Large-scale mining farms not only have to spend significant sums on the computers, but they also have to shell out some dough to build cooling mechanisms to keep the computers running. Then, they have to pay large electricity bills. Some build solar power capabilities or other generating options to produce electricity on-site.

With so many costs involved, and with so many other miners competing for the rewards, the chances of earning enough Bitcoin to break even and make a profit is less than it used to be.

How to Mine Bitcoin from Home

What are the chances that you can get in on some Bitcoin mining action from the comfort of your house? Is it a cryptocurrency investment that you should consider? Well, you would be at a significant disadvantage, compared to the big mining companies; but it is not impossible. You can also mine some Bitcoins at home, which you can exchange for fiat currency or other cryptocurrencies on crypto exchange platforms. Here’s how to get started:

1. Check Laws and Regulations 

First off, you have to ensure that local regulations in your area permit Bitcoin mining in homes. These regulations are put in place to protect towns and cities from brownouts or blackouts that may occur as a result of isolated huge electricity demand from mining rigs.

Some jurisdictions have friendlier attitudes to Bitcoin mining, and as such, they have beefed up their grids to support it. You want to be sure that you live in one of those places, so you don’t get blamed for blowing out your entire town’s electricity.

2. Buy or Share Bitcoin Mining Equipment 

Then, you would have to buy one or more of those ASIC computers, which tend to retail on the market for about $10,000 or higher. Also, you’d have to prepare fans or some other mechanisms to cool them off. The machines can get quite loud, so you’ll need some sort of noise insulation too. Then, using online Bitcoin mining calculators, you can estimate what your electricity usage will be.

Another common option is to pool computing power with other miners. Basically, you would be adding your computer to a small network to increase your chances of successfully mining Bitcoin. And then, the pool shares all mining proceeds.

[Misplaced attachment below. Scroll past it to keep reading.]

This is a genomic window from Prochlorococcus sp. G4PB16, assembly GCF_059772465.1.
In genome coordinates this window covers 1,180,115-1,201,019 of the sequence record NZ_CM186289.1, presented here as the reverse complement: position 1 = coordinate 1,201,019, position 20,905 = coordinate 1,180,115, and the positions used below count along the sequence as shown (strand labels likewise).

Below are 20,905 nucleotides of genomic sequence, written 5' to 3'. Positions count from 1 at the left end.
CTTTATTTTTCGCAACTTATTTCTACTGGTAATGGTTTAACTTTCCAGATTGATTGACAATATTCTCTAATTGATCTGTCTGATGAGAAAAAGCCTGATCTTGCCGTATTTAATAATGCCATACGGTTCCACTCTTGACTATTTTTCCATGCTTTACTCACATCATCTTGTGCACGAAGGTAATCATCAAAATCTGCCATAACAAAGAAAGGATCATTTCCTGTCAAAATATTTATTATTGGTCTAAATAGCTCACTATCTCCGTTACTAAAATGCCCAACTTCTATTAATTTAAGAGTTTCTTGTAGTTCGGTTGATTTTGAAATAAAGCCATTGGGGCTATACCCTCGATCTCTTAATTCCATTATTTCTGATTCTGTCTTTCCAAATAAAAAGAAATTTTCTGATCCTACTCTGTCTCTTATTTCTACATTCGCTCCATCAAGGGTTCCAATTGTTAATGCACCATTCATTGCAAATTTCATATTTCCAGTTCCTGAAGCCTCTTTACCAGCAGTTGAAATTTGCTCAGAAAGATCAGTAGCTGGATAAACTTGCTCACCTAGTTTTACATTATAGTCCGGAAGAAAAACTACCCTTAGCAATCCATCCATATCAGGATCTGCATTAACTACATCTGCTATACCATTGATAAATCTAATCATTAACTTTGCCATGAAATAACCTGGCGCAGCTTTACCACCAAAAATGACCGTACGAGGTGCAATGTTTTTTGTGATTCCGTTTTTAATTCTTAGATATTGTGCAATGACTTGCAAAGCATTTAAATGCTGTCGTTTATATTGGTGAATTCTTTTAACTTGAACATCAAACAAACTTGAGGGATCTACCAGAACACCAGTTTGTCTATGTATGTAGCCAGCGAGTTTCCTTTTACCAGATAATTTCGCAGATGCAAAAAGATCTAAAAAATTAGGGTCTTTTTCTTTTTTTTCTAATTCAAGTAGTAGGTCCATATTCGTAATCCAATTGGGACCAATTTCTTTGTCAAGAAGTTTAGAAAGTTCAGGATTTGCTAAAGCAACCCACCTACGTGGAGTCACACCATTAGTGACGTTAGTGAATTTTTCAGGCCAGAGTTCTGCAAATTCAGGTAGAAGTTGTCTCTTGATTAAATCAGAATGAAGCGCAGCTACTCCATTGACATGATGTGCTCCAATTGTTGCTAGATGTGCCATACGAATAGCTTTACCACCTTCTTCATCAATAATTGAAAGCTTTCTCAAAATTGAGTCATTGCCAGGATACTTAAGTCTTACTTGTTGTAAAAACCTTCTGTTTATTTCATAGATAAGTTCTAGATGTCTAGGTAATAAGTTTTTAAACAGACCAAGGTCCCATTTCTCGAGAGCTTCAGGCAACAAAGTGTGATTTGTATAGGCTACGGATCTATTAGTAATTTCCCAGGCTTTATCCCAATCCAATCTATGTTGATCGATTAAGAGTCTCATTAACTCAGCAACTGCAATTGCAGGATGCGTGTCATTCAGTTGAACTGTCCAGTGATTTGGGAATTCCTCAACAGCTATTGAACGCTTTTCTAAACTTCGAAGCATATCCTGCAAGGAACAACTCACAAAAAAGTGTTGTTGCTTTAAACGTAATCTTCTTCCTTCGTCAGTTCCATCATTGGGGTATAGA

What Happens After the Entire Amount of 21,000,000 Bitcoins is Mined?

Satoshi Nakamoto, in Bitcoin’s source code, ensured that the supply of the cryptocurrency was limited to only 21,000,000. This has the benefit of preserving the value of the coins, unlike fiat currency which can be printed to infinity.

However, while about 19.5 Million Bitcoins have already been mined, they are not expected to run out for another couple of decades. This is primarily because the reward for mining is halved at every 210,000 blocks. It’s presently 6.25, down from 50 Bitcoins at the beginning.

But, when it does get exhausted, what happens? Well, one thing that we know for sure is that Bitcoin mining will get a lot less profitable, as there will be no new Bitcoins to earn. However, miners can expect to continue to be rewarded with transaction fees.

Is Bitcoin Mining Good for You? 

Bitcoin mining is a “different strokes for different folks” kind of situation. You have to do your research to be sure that it’s something that you want to do.

One thing that we know for sure, however, is that Bitcoin will continue to be a quite valuable asset in the foreseeable future. So, even if you can’t afford to set up a mining rig or you do not wish to expend so much energy, you can simply log on to the best crypto exchange in Australia right now— Independent Reserve, and begin buying and selling some Bitcoin at the best rates.